A Chair of Greatness: Don Coffey Honored

Don Coffey is a teacher, a storyteller, a scientist, a scholar, and a Renaissance man who makes the term seem dismally inadequate. He is a fine talker, but an even better listener. He loves his family, is loyal to his friends, is funny, and he's interested in everything. Nothing in the universe is too arcane for Don Coffey, because everything connects, the very big and the incredibly small —it's all part of the wonderful puzzle being worked on, all the time, in his brain. Scientifically speaking, hes a catalyst. He inspires. He charges the air with the electric excitement of ideas. Spend five minutes with Don Coffey, maybe in his office packed with some of the gadgets that fascinate him, or maybe in the halls of Marburg, and you'll likely think,"Wow, that's the smartest guy I've ever met." You may swear your own IQ has risen by a few points, just by osmosis. If you are told that some people have compared Coffey to another famous American scientist, storyteller and scholar, Benjamin Franklin, you may take a half-second to digest this, and then you may think, "I wonder if Ben Franklin was half as bright."

Donald S. Coffey, Ph.D., who is The Catherine Iola and J. Smith Michael Distinguished Professor of Urology, served as Director of the Research Laboratories in the Department of Urology for 30 years, from 1974 to 2004. On October 10, 2006, the Brady Urological Institute dedicated the Donald S.Coffey Professorship in Urology. Its first occupant will be, appropriately, the Coffey trained and -inspired scientist Robert Getzenberg, whose work is featured on the cover of this issue, and who succeeds Coffey as the Brady's Director of Research.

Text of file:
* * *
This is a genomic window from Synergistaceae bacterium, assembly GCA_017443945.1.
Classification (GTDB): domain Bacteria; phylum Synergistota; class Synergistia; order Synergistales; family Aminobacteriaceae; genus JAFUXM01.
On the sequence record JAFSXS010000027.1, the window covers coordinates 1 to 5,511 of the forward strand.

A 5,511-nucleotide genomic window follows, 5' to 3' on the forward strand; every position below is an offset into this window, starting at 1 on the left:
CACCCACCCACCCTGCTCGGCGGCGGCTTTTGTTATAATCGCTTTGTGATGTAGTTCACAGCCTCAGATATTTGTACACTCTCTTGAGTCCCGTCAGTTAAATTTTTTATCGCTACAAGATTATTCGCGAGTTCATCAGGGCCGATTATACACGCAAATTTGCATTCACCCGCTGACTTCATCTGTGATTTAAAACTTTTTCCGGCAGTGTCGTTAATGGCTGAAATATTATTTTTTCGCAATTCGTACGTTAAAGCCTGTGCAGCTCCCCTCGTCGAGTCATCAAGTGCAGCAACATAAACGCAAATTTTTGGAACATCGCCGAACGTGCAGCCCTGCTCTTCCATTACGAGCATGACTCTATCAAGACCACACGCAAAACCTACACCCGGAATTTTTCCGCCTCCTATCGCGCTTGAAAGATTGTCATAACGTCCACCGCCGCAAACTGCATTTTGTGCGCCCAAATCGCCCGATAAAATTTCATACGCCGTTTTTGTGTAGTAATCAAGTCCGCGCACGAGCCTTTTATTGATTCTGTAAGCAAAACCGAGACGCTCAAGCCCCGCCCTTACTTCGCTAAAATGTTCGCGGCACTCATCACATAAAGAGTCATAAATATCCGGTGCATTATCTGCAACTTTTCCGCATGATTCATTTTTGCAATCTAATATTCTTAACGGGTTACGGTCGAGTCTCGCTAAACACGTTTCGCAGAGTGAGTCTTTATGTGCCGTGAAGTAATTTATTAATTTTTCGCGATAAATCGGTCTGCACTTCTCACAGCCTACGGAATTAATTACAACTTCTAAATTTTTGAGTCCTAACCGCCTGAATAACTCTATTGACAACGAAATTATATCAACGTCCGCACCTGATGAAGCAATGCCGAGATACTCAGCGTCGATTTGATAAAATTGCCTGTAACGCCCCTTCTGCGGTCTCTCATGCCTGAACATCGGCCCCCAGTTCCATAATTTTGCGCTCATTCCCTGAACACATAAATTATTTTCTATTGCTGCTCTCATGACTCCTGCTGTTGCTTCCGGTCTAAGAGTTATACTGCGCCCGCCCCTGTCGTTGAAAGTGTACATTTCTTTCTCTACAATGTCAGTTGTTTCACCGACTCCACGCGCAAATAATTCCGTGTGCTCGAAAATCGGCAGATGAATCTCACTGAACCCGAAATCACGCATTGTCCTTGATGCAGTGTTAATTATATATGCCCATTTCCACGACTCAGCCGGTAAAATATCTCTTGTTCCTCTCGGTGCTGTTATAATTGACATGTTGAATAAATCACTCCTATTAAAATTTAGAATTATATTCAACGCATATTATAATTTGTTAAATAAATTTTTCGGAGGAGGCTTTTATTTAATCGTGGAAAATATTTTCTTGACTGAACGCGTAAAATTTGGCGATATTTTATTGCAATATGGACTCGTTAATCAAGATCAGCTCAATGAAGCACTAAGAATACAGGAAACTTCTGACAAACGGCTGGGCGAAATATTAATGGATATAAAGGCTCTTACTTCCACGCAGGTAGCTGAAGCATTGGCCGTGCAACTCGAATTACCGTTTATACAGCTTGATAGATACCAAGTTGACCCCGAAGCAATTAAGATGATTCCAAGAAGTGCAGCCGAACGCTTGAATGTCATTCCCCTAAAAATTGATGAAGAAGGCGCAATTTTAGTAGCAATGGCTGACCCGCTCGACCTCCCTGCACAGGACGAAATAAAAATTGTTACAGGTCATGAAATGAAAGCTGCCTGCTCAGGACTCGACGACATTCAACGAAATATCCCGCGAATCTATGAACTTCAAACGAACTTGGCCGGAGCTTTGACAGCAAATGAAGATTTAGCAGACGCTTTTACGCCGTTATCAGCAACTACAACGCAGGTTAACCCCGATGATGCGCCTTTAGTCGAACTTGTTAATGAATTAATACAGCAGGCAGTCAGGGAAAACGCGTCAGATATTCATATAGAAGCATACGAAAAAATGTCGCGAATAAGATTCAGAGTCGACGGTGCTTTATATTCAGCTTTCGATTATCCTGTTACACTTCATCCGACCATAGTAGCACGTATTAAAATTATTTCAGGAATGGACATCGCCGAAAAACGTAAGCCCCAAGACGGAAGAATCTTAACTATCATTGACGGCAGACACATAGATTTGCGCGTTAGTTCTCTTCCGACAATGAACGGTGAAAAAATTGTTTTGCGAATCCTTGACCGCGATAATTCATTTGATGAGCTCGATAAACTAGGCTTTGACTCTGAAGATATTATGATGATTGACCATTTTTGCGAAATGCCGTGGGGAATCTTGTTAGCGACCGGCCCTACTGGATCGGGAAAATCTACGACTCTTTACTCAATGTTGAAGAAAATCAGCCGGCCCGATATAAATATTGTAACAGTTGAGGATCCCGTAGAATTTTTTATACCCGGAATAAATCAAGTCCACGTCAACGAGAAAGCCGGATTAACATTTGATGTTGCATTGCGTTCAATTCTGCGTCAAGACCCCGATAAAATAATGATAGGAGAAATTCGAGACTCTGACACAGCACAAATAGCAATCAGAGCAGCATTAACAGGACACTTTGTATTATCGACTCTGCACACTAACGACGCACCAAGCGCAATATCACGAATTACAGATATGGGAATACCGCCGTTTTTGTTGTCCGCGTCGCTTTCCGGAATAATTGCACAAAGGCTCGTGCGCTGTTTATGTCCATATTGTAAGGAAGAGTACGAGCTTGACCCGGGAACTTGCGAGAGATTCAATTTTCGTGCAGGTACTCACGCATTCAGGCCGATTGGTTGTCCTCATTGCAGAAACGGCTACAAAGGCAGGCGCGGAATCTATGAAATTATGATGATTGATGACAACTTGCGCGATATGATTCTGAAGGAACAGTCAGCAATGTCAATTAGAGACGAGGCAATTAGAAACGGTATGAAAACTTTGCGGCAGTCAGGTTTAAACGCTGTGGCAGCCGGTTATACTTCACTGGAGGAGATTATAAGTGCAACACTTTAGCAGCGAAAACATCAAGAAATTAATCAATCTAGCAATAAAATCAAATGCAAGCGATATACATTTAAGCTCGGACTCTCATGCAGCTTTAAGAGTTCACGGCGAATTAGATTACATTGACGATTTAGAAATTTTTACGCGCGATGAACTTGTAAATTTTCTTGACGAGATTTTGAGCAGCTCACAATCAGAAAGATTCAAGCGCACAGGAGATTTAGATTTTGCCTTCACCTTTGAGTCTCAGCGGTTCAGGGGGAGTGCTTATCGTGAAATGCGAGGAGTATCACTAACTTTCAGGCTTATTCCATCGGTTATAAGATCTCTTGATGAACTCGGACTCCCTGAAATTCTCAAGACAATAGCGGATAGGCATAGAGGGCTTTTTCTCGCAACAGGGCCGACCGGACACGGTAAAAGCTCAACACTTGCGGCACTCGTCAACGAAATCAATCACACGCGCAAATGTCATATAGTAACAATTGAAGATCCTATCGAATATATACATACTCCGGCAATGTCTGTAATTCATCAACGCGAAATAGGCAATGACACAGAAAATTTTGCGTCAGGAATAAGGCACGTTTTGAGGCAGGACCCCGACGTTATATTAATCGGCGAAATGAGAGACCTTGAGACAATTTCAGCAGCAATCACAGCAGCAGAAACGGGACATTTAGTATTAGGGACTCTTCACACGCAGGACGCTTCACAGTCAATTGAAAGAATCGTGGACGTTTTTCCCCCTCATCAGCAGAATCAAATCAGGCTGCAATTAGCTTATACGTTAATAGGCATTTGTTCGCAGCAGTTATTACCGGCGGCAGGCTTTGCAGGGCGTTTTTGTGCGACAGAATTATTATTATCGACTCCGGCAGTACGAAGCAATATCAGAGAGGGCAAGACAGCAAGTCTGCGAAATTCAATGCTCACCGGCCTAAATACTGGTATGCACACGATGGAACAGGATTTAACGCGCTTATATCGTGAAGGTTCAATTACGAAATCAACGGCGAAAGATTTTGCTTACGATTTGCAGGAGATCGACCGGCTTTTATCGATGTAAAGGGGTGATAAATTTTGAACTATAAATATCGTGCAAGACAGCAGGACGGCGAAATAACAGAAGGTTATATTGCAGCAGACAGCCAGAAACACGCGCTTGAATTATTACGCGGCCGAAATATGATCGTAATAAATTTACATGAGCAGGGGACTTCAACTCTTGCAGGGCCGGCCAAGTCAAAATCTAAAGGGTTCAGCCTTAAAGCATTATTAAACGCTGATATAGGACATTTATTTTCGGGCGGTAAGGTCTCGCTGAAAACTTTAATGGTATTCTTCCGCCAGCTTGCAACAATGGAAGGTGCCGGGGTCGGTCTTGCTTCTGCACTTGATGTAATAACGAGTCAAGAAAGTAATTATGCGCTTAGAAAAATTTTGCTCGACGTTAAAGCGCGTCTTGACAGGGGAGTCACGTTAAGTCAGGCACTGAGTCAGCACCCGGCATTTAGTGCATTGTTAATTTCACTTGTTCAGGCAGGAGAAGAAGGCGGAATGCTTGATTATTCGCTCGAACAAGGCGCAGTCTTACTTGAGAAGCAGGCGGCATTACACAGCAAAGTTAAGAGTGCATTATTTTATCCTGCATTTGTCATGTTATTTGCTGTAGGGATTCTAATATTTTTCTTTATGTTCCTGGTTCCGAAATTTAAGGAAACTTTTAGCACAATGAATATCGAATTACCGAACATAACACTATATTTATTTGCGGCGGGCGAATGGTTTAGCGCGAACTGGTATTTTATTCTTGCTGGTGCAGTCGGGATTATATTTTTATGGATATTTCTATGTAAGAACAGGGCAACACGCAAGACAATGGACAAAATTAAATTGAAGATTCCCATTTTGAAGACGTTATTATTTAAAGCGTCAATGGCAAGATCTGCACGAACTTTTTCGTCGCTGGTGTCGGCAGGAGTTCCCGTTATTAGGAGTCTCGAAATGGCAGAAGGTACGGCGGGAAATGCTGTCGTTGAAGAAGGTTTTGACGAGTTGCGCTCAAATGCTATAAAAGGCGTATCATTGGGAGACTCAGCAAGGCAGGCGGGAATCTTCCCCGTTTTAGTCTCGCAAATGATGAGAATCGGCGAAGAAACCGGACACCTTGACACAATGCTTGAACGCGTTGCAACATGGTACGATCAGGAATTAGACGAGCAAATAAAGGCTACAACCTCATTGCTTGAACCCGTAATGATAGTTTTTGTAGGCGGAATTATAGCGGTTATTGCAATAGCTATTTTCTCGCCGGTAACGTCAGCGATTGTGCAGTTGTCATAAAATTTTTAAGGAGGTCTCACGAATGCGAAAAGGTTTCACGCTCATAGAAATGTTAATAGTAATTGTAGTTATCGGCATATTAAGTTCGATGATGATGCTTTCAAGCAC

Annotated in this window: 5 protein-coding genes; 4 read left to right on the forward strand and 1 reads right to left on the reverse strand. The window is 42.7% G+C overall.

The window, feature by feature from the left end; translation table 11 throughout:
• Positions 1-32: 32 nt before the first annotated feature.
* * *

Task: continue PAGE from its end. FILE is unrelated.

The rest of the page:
Spend five minutes with Don
Coffey, and you'll likely think,
"Wow, that's the smartest guy I’ve
ever met." You may swear your
own IQ has risen by a few points,
just by osmosis.

"It's very fitting that the first recipient of the Coffey chair should be Rob Getzenberg," says Alan W. Partin, M.D., Ph.D., Director of Urology— and a world-renowned, Coffey-inspired scientist himself. "Like Don Coffey, he is an innovative scientist and teacher, whose exciting work is giving us new ways to think about and tackle prostate cancer."

Look at Coffey's appointments at Hopkins, and see how many departments claim him: He's a professor of urology, oncology, pathology, pharmacology and molecular sciences. He's also a member of the Principal Professional Staff at the Johns Hopkins University's Applied Physics Laboratory. "It's safe to say that the Brady would not be leading the world in understanding the science of prostate cancer without Don Coffey," says Patrick C. Walsh, M.D., University Distinguished Service Professor of Urology. "We've worked together for 32 years," most of which time Walsh was the Director of Urology,"and we agreed that the best thing we could do was to get the brightest young people we could, believe in them, teach them all that we could, and then give them the chance to flourish."